Model with 480,000 followers exposes how ‘fake!’ Instagram is

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She’s clicking her fingers — and exposing Instagram’s ugly side.

It’s no secret that many Instagram users doctor their photos for internet clout. However, one fitness model has set out to expose just how “inauthentic” the site can be — by sharing shocking photos of herself before and after digital manipulation.

“In a world where editing our bodies can happen with just a click of a button, just remember that anything you see could be fake!” certified UK fitness trainer Hayley Madigan admitted to her more than 480,000 Instagram followers. The 31-year-old Portsmouth native regularly posts pictures of herself in swimwear to demonstrate how an average (or even above-average) body can be made to look supermodel-esque via good lighting, certain angles and slight editing.

“I wanted to show women and men how easy it is for people’s bodies to be manipulated, even in videos,” Madigan told Jam Press of the “inauthentic” trend, which is becoming increasingly problematic in today’s social media-saturated society.

In a recent video exposé on the ‘Gram, the bikini-clad influencer can be seen snapping her fingers, whereupon her waist shrinks and her bum enlarges like a plastic surgery informercial. Later on in the clip, she uses her boyfriend Bernie Saupe, 40, to show how the same digital trickery can make men appear more swoll.

“Using an app it took me 30 seconds to edit mine and my boyfriend’s bodies,” Madigan said of her ‘Gram-ouflage showcase. “Our younger generation are growing up with such a big emphasis around social media and these teenagers deserve to know the reality behind people’s content.”

Some experts agree that online obfuscations are particularly harmful to youth: A 2017 Centers for Disease Control and Prevention study suggested that social media posts depicting “perfect” lives may be taking a sizable toll on teens’ mental health, according to research published in the journal Clinical Psychological Science.

Apparently all social-media users need to look like a cover girl is a little virtual voodoo. Madigan’s other alarming “before and after” shots illustrate how simply posing a certain way can hide cellulite wrinkles and dimples a la Melisandre in “Game of Thrones.”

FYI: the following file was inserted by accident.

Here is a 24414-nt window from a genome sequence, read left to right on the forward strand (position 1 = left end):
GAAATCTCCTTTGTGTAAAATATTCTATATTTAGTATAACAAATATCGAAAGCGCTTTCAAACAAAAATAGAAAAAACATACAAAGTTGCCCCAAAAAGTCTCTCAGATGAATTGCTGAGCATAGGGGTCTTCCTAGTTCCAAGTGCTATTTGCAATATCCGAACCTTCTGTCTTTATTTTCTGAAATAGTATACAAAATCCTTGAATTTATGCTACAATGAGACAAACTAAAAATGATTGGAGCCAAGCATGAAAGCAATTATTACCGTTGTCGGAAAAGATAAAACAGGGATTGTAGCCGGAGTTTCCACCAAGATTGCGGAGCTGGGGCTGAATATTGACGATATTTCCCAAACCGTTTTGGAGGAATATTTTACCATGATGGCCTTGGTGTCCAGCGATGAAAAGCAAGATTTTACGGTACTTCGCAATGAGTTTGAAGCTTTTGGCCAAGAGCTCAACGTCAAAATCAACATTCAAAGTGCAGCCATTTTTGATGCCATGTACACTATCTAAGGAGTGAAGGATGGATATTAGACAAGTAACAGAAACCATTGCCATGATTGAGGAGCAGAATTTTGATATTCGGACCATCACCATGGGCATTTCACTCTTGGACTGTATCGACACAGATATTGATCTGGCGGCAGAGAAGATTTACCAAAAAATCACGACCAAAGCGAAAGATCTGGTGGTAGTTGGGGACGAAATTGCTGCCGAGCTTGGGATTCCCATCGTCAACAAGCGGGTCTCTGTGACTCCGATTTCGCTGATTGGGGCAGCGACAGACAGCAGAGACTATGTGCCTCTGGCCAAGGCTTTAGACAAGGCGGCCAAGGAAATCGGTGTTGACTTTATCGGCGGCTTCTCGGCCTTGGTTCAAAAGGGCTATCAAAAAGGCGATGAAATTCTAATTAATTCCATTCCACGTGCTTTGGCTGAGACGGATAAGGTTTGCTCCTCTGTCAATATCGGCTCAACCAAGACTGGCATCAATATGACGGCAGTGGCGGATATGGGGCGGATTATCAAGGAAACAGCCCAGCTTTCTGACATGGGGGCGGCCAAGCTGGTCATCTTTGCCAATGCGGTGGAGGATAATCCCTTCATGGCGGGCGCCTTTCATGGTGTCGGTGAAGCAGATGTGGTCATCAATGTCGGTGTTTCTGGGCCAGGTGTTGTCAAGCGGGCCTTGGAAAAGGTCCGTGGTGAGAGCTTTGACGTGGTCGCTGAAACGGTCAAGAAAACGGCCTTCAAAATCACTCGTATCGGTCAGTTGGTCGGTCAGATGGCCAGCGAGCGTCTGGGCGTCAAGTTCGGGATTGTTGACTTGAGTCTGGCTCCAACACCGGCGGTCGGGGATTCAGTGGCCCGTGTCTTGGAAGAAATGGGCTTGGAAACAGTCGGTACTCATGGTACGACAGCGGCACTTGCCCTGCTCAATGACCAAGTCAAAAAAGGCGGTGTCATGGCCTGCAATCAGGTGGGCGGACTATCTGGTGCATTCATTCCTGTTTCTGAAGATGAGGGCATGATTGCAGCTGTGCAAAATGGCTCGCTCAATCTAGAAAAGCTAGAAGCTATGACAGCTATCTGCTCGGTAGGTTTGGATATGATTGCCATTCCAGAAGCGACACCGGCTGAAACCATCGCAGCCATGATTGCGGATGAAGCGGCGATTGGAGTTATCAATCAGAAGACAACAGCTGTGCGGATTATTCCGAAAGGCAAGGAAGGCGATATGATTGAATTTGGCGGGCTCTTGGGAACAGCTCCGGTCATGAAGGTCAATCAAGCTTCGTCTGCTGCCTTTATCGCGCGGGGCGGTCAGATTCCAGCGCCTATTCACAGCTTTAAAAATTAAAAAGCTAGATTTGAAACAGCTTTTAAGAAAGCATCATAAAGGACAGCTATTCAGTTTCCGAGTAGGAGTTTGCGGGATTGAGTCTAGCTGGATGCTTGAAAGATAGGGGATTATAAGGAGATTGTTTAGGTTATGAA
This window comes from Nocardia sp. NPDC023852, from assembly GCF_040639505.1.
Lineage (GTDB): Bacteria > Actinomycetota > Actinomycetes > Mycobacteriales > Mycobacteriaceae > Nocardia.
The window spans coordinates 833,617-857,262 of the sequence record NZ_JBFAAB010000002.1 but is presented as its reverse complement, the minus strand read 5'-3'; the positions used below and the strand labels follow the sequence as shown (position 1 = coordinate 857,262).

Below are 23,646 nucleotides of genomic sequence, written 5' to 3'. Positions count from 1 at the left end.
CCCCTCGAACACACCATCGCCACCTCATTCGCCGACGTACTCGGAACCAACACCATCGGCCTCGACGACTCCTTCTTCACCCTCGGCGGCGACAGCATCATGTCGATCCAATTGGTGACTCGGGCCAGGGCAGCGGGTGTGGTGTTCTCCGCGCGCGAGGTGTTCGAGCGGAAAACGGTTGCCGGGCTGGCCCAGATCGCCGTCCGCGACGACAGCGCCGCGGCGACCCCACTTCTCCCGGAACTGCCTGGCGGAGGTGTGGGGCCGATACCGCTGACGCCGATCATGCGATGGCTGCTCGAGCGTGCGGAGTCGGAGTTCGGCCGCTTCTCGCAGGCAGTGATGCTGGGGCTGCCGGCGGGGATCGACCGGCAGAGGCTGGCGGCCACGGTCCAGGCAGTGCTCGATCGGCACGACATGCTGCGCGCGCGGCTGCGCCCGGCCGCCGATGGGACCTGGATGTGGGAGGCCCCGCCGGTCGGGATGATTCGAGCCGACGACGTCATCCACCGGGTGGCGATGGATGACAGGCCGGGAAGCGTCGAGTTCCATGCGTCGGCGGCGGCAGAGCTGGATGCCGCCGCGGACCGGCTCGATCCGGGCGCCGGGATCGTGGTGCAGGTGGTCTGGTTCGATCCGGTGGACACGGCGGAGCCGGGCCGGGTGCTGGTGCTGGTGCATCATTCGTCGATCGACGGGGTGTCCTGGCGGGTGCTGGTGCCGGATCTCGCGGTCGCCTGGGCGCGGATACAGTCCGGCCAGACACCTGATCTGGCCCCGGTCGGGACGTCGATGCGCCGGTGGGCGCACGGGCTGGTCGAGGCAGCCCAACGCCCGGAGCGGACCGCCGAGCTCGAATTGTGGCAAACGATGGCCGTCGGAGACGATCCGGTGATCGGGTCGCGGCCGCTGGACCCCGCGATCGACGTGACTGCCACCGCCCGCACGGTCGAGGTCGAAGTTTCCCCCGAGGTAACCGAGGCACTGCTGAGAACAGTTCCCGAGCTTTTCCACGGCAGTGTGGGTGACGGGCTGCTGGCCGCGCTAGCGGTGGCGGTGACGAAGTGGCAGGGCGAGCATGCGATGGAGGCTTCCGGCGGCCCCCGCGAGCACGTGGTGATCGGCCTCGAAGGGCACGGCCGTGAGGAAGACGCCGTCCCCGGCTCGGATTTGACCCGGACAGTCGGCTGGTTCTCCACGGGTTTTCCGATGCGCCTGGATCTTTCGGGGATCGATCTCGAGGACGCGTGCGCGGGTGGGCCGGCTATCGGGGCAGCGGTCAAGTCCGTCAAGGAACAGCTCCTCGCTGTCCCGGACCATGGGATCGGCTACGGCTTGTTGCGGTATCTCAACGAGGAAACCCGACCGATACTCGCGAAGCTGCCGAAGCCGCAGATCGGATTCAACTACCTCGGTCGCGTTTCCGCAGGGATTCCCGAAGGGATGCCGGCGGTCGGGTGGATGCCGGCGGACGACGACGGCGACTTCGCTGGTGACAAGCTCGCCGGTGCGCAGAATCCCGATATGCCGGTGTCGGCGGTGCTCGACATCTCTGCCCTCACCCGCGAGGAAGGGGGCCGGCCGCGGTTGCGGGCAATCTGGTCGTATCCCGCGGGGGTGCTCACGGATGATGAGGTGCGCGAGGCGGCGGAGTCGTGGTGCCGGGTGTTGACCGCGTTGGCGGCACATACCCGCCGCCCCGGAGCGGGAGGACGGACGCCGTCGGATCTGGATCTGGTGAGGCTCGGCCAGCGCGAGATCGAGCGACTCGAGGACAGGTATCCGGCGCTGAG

Some ‘Gram gawkers were awestruck by Madigan’s shape-shifting abilities.

“Omg! Never seen this in a video before I didn’t know that was a thing now too that is wild,” wrote one flabbergasted fan of Madigan’s public service announcement.

“Omg I didn’t even know this was possible,” said another.

One disillusioned commenter exclaimed, “Wooow!! They editing videos now what the actual f – – k. This is getting ridiculous!! so sad.”

However, Madigan said she wasn’t posting the videos just to instill shock and awe. The bombshell wanted to expose the inauthenticity of celebrity endorsements, which often employ doctored photos to hawk their products.

“Big companies and celebrities should have to tell the audience with a disclaimer when editing has been done to videos or images,” suggested the exercise guru, adding that people need real “role models to be authentic.” Not to mention that online “catfish” scammers often employ heavily altered images to hoodwink unsuspecting victims.

“I initially feel quite sad for the people who think they need to edit their bodies to feel confident or for approval,” lamented Madigan.

The Insta-star ultimately hopes that her posts will encourage people to “feel comfortable and confident in their own skin without editing,” she said.

This is not the first time a fit-fluencer has exposed the shady practice of digital deep-fakery. In 2018, personal trainer Sia Cooper showed how an app called Facetune allows even novice editors to embellish their body like they’re creating a character in a video game.

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